The Swedish poet Gunnar Ekelof wrote: “When you have come as far in meaninglessness as I/each word is interesting again…” These words are like things hidden in the dirt which we dig up with an archaeologist’s spade. Even the personal pronoun “I” can be retrieved from the loam of history. Ekelof holds the “I” up to the light, dirt still clinging to it. He says that perhaps it was a flint shard “that someone in his toothlessness used to scrape his tough meat”.
Pronouns are embedded in a long history of sufferings. Each generation must bury them in order to live. I remember first understanding this when as a teenager I dug up a 19th century burial ground of old bottles–patent medicines all. That was a burial site of spring and fall toothaches and infant deaths. And the high school students cleaned the bottles and took them home and put flowers in them.
Under the dark membrane of the cultural or collective unconscious are nails and broken wheels; spaces filled with unease; mutilated faces and broken hands; blind children, dark and alone; the smiles of consumptives; glittering rivers in their ancient beds; wounded soldiers making their ways on homemade crutches; oh and there are abstract assertions down there–crippled survivors are the merchants of catastrophes, the mendicants of the evil eye. The ancient pronouns with the dirt still clinging still have meanings, miscast though they may be, like the figures of an Italian circus. Human sentimentality has no sophistication. See, this man over here has the evil eye. We must kiss the bull’s horns.
Each generation must bury the sufferings of the past in order to live. And yet, when we dig these shards of mutilitation up, when we hold them to the sunlight, we must know that they stand for. This is the work of cultural advancement. We must know that torture is torture and not miscast it as an “enhanced interrogation technique” as the W. Bush white house (spelled small) did recently–an Orwellian miscasting that was glibly echoed by our mainstream press. Waterboarding is torture. It was always torture. Hold a buried pronoun up to the light. The people who came before us understood this matter.
This is why we pay attention to old suffering. We do not see it as prologue to our own. Susan Shweik’s excellent book on the history of “the ugly laws” in the United States tells us a good deal about the ways that civic spaces were closed to people with disabilities or people who were in any way deformed. The good and tasteful citizens of Chicago or Columbus, Ohio, or scores of other cities wanted people who made them uncomfortable “off the streets” for indeed, are not our civic byways places of recreation and amusement? By the late 19th century America had plate glass windows and the new ideal that our cities were places for shopping–the city was a new proscenium arch with its Santa Claus. No one wants to see a cripple in front of Macys. Hence the ugly laws.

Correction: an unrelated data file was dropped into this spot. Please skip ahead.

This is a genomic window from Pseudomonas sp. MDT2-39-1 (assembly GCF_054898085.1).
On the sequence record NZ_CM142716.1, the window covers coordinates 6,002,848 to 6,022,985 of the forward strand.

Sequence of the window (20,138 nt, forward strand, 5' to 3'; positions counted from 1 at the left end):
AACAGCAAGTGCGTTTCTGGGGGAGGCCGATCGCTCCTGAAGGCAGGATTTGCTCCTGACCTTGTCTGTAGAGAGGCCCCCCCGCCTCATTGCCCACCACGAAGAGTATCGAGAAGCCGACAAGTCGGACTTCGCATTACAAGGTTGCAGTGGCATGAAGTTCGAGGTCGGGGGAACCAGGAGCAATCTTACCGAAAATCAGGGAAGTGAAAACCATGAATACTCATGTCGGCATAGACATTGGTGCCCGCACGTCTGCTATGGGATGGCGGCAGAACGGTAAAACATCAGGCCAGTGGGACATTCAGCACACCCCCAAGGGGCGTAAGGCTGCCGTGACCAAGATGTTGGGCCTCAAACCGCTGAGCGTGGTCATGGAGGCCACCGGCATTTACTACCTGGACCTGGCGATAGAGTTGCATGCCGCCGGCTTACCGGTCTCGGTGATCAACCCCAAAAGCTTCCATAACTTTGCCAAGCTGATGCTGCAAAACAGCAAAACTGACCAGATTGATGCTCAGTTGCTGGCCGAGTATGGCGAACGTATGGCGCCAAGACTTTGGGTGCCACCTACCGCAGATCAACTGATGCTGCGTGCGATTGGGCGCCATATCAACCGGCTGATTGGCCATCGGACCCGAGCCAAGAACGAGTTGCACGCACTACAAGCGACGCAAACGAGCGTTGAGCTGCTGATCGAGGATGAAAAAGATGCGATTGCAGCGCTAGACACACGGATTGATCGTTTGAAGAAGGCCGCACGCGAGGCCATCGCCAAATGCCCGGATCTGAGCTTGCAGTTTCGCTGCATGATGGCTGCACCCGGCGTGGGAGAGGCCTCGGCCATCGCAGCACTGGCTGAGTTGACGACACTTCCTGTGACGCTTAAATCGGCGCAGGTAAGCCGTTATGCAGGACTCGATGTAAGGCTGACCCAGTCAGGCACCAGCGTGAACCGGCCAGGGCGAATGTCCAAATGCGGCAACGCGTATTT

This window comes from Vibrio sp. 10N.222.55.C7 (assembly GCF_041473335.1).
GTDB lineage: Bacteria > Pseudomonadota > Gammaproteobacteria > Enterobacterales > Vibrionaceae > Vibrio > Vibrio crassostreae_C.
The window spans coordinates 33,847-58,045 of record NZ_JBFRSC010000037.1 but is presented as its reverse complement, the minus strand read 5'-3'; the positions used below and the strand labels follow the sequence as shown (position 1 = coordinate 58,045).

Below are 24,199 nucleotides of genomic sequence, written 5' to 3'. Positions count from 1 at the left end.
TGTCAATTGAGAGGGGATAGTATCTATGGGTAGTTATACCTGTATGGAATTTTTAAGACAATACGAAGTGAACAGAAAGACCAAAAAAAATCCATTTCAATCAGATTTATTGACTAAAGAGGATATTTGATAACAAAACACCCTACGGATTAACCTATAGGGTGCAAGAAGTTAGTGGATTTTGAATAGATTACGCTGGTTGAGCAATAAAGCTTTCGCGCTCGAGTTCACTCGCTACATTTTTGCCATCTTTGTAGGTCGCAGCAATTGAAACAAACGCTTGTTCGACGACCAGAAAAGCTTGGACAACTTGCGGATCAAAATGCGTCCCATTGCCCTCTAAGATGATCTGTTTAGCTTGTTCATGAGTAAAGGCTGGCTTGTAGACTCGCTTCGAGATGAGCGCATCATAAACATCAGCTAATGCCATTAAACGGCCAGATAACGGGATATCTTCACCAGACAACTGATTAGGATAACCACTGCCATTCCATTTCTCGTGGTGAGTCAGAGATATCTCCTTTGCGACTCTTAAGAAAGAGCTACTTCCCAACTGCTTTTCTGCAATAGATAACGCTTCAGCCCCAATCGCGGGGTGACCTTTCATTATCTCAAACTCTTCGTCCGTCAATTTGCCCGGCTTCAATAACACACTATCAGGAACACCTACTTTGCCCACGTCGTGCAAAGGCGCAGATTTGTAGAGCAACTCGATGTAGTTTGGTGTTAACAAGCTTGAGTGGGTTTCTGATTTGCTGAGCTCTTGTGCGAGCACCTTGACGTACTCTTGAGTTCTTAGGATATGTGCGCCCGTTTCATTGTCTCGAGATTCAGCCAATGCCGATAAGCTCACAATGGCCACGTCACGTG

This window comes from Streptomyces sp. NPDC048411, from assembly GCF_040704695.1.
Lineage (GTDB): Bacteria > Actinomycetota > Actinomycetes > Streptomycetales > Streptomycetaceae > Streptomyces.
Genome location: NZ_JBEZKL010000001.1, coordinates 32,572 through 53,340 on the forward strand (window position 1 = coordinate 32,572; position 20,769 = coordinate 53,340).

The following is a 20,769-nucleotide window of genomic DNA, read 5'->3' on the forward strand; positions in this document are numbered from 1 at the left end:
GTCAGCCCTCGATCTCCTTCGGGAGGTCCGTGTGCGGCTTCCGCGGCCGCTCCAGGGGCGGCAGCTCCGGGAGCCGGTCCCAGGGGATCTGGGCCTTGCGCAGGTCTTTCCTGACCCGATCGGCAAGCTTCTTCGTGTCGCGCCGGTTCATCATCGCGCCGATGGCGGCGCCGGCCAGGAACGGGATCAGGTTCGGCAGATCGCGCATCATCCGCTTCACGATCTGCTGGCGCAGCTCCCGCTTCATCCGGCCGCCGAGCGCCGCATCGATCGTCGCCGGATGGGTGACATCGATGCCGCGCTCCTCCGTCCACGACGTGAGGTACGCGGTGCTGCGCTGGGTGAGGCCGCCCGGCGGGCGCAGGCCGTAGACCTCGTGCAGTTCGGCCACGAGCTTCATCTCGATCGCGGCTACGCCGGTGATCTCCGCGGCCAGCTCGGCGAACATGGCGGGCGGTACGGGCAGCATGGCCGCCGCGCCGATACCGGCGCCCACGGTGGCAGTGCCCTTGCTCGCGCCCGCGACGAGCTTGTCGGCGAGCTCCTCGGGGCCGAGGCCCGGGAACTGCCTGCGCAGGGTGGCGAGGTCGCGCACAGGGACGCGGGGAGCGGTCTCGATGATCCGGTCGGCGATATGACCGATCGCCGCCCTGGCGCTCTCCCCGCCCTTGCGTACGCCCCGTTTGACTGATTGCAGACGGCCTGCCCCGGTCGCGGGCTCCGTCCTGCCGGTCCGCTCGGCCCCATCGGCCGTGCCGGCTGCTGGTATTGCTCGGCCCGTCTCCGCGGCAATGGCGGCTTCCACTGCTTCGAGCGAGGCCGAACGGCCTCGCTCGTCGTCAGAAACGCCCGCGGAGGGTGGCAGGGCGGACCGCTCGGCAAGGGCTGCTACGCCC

Old suffering is not a prologue. But it informs. Troubles. In Iowa City, Iowa where I now live, the city fathers and mothers are trying to get the pan handlers off the down town streets. The pan handlers are not violent. They cause no trouble, unless of course the matter is essentially an aesthetic problem. And of course Americans won’t say this. They’ll say that the pan handlers are a nuisance. If being asked for a buck is a nuisance then of course we can create an enormous category of nuisances: the clock on the bank is a nuisance, for it causes me to recall that I’m in a hurry. Grazing cows are a nuisance: they make a man look away from the road. The fluidum of earning and paying is a nuisance. Yes, the economy is a nuisance. And purple Mohawk haircuts; rose bushes; other people’s lullabys–these are all aesthetic problems. They cause me to have to think. How I resent this! How I resent the other people! (Are we getting “close” to the “Tea Party” types yet?)
Here come the people with disabilities–both visible and invisible. They project the dread of the underworld to my easy eye–my lazy eye–my shopper’s eye. Oh I do not want to be inconvenienced by an old dirty bottle dug up from behind the shopping mall, a blue vial that once held patent medicine. I do not want to be inconvenienced by knowing of the infant mortality rates in the U.S. or the numbers of homeless veterans or the unemployment statistics for people with disabilities. Please do not make me think of these things.
The long struggle of people with disabilities lives in our contemporary language and it lives in our culture’s nonobservance. I would ignore the past if I could. But it is all around me.
Even so, I do not believe the past is prologue. Gene Robinson, the first gay bishop of the American Episcopal church does not think the past is prologue.
Again, Gunnar Ekelof: “the little word You, perhaps a bead that once hung from someone’s neck”
Let us imagine someone who was brave, who asked difficult questions, who held onto hope with everything she had. Who did not forswear imagination.
“Yes, I long for home,
Homeless I long for home,
Home to where love is, the one, the good,
Home to my real home!
That home is bright –
In my mind I open the door,
See everything awaiting me there.”